2) Heat up a wok to high heat; add oil and B1 and sauté for 5 minutes.

3) Add pork and chicken; stir fry for 2 minutes.

4) Add B2 and continue to stir fry for 2 minutes.

5) Add B3 and shrimp and keep stir-frying for 2 more minutes.

6) Add chicken stock, soy sauce, sriracha, fish sauce and dissolved cornstarch; bring to a rapid boil.

7) Turn stove to simmer; add sugar, salt and freshly ground black pepper. Simmer 5 minutes or until you’re satisfied with the look/smell/taste of the chop suey. Serve over jasmine rice.

***To make this recipe vegetarian friendly, simply omit the meat and substitute vegetable broth for the chicken broth. You could use extra firm tofu in this recipe or faux chicken breast or you could just add more veggies to make up for the lack of meat. Easy peasy.***

I enjoyed a nice, cold Saranac pumpkin ale while I was making dinner. That is a nice thing about NY state: lots of local breweries.

The other recipe I made this week was chili. This one was significant because I have never made chili by myself. I have only made my mom’s chili recipe which is awesome (and given to her by an old lady in the supermarket) and I wanted to try something different. So I stumbled across this chili mole recipe using ground turkey and it sounded like something fit for folks with adventurous appetites.

 Holy Mole Turkey Chili

Adapted from a recipe at Gonna want seconds

 Ingredients:

  • 1 tablespoon vegetable oil
  • 1 medium onion, chopped
  • Oregano, ground cumin, chili powder, red pepper flakes, salt, black pepper, cinnamon to taste
  • 1 pound lean ground turkey
  • 2 tablespoon unsweetened cocoa powder
  • 1 teaspoon brown sugar
  • 14 oz can whole tomatoes
  • 1 ½ cups beef stock
  • 4 oz tomato sauce
  • 14 oz cans small white beans, rinsed, drained
  • 6 oz mushrooms
  • 1 red pepper, chopped
  • Oregano, ground cumin, chili powder, red pepper flakes, salt, black pepper, cinnamon to taste
  • Optional Toppings
  • Chopped fresh cilantro
  • Plain Greek yogurt
  • Chalula hot sauce

Directions:

1) Heat oil in heavy large pot over medium heat. Add onions; sauté until light brown and tender, about 10 minutes.

2) Add oregano and cumin; stir 1 minute. Increase heat to medium-high. Add turkey, mushrooms, and red pepper; stir until the turkey is no longer pink, breaking up with back of spoon.

3) Stir in chili powder, red pepper flakes, cocoa powder, salt, black pepper, brown sugar and cinnamon.

4) Add tomatoes with their juices, breaking up with back of spoon.

5) Mix in stock and tomato sauce; bring to boil. Reduce heat; simmer 45 minutes, stirring occasionally.

6) Add beans to chili and simmer until flavors blend, about 10 minutes longer. For best results: refrigerate overnight; remove fat before warming over medium-low heat.

7) Ladle chili into bowls; add cilantro, a few drops of Chalula hot sauce, and a tablespoon of Greek yogurt to bowls.

***This is a super easy recipe to vegify: use veg-friendly ground-beef replacement instead of ground turkey and swap veg stock for beef stock. Bam! Done.***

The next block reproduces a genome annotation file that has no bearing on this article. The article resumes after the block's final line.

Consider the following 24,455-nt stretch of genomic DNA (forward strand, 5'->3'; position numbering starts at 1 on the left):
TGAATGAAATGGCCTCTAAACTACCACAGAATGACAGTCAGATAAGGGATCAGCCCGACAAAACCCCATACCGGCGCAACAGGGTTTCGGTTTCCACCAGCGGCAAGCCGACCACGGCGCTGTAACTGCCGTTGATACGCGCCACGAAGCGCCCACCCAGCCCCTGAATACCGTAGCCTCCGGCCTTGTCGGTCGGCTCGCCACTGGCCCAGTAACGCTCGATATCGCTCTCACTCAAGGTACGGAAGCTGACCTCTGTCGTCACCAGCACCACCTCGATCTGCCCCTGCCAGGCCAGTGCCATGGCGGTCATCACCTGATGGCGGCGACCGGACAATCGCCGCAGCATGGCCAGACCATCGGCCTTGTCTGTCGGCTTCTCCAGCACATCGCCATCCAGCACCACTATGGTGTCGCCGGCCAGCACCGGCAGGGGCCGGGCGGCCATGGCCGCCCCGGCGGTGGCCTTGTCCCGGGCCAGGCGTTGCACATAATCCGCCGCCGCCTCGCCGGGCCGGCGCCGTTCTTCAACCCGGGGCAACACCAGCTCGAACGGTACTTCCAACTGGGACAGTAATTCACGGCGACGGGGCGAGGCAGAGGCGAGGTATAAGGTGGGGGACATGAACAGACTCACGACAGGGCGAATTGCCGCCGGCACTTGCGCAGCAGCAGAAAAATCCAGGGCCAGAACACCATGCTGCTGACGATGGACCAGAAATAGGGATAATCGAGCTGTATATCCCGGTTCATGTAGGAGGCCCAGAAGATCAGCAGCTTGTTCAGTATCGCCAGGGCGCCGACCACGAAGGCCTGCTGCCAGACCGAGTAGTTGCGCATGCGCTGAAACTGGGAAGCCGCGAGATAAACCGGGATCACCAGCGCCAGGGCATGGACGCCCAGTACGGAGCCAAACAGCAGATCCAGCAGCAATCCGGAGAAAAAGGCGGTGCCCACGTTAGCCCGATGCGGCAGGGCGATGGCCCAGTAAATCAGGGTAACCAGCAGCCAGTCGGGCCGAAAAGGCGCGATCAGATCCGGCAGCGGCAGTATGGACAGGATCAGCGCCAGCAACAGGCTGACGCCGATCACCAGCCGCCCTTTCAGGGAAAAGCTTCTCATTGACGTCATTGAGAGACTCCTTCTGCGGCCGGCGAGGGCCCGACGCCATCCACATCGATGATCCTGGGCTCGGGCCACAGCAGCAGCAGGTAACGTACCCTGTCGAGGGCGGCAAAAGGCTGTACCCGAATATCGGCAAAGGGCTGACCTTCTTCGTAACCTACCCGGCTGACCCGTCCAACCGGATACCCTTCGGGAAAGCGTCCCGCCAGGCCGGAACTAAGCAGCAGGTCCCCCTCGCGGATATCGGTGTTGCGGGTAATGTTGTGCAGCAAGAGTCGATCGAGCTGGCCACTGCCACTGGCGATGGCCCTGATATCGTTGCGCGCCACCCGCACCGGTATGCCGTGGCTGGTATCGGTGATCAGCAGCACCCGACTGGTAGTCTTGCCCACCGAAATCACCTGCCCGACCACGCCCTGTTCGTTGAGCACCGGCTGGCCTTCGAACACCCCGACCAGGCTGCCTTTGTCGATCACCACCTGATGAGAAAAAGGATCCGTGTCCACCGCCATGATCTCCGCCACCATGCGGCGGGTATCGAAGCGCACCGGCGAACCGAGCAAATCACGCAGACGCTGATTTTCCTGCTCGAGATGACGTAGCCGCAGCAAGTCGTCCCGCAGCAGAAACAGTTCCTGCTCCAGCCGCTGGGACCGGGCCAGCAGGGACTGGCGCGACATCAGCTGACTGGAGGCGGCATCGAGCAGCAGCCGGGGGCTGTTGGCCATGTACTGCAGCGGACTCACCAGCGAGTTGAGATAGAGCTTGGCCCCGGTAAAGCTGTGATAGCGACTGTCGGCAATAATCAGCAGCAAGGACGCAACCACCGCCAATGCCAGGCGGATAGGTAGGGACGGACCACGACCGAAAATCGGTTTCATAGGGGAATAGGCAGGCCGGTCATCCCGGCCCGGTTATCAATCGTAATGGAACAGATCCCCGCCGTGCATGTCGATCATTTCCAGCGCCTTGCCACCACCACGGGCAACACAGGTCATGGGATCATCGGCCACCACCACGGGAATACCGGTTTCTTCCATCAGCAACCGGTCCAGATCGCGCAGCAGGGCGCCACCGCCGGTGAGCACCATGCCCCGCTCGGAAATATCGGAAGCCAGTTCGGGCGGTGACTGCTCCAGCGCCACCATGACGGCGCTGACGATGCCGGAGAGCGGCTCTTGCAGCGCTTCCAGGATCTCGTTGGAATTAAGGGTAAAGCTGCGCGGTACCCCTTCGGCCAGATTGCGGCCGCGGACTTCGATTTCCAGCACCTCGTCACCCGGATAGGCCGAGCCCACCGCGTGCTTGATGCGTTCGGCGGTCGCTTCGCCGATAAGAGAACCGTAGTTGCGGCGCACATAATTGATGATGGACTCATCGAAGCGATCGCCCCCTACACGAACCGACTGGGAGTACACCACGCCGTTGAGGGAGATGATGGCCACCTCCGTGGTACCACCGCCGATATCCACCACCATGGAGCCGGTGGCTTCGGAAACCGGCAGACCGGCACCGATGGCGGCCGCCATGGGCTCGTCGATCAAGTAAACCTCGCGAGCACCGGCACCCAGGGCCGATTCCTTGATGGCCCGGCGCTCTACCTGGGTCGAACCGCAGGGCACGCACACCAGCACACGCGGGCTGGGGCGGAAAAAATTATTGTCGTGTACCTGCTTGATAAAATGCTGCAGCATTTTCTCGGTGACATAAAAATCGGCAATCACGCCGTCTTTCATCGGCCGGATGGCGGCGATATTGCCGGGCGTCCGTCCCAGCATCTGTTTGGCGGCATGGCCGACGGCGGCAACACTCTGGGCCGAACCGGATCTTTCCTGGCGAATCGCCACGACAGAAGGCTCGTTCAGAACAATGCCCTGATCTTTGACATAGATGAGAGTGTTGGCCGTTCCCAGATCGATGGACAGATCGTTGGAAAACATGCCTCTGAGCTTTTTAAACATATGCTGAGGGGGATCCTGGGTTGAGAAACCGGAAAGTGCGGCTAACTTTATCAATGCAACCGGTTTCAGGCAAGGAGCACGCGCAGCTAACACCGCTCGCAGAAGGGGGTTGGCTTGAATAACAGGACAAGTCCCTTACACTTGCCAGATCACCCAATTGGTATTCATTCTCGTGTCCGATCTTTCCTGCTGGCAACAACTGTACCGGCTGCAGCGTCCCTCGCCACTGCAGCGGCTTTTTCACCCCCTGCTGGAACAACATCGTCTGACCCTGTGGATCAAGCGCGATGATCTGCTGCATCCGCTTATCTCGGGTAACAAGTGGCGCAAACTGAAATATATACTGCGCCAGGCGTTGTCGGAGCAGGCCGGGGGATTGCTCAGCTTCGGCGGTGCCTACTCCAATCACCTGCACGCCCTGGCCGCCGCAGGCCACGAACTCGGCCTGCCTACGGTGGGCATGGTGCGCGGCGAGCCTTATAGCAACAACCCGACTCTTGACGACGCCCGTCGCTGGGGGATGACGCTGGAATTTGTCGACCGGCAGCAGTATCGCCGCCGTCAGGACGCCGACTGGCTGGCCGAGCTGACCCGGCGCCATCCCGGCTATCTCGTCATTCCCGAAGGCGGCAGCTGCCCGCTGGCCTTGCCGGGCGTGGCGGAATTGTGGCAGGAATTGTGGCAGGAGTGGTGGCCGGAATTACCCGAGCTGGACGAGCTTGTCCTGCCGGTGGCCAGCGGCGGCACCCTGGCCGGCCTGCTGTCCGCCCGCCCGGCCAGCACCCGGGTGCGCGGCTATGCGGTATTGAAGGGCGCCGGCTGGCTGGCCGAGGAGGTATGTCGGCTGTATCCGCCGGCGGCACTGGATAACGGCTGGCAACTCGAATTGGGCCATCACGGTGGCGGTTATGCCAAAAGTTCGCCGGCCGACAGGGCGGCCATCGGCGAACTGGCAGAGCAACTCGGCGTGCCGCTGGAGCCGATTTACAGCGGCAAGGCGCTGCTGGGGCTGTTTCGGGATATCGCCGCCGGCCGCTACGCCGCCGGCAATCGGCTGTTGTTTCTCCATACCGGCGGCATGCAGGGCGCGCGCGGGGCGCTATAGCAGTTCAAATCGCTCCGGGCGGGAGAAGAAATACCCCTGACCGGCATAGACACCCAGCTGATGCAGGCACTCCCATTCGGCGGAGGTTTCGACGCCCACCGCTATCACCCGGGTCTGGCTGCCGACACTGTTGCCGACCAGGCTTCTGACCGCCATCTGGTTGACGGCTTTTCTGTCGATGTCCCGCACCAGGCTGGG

Review:

This chili was really easy to make and it was a big hit. I wish the chocolate flavor would have been stronger but it was still delicious. I have never added sour cream to chili before (I was raised on a “cheddar cheese in our chili” family) so I was pleasantly surprised by how yummy it was. And by using Greek yogurt instead of sour cream, I saved myself the fat and the calories. Yay! I love cilantro so I was a big fan of adding it to the bowls (another first for me!).

And now I think I am finally caught up on all of the recipes! It might be a few days before I cook anything interesting: a friend of ours just moved in with us! We haven’t seen him in a while so we are doing a lot of catching up and hanging out and eating out. But I want to establish a more normal posting schedule so that readers can know for sure when I’ll have a new blog up. So that’s what I’m working on. Until next time!

Feasting

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Feasting

If you’re sensitive to pictures of dead animals, you might want to avoid this blog post.

Man, I am still behind on recipes! I’m sorry that I’ve been slacking on the blog-front; it’s been a little busy around here and I’ve not been in the blogging mood. But before I cook anything else, I want to catch you up on everything that I haven’t posted. So I’m going to start a while back with the feast that we had. A few days after The Boyfriend’s party, he and I started kicking around the idea of doing a feast.

We usually had a feast as a celebration for The Boyfriend’s birthday but we hadn’t this year. The feast would have a $10-$15 buy-in and there was usually six or eight of us who would buy in. We’d buy crab legs and shrimp and scallops and sometimes lobster tails. It’s always been a good excuse for a fun night with friends and a fancy dinner at low cost. We wound up deciding to do a small feast with just a few friends in Albany; with our $40 budget, we bought shrimp, lobster (tails and claws), sea scallops, and a duck. Roasted duck is one of my favorite things to make in part because it’s so easy. And, besides also being really delicious (it tastes like the dark meat of chicken), it also yields duck fat. Duck fat is a fat that can be cooked in; it’s a liquid at room temperature, it is less bad for you than butter, and it gives a light, smoky flavor to food that is cooked in it. In short, it is a miracle elixir of magical proportions in the kitchen.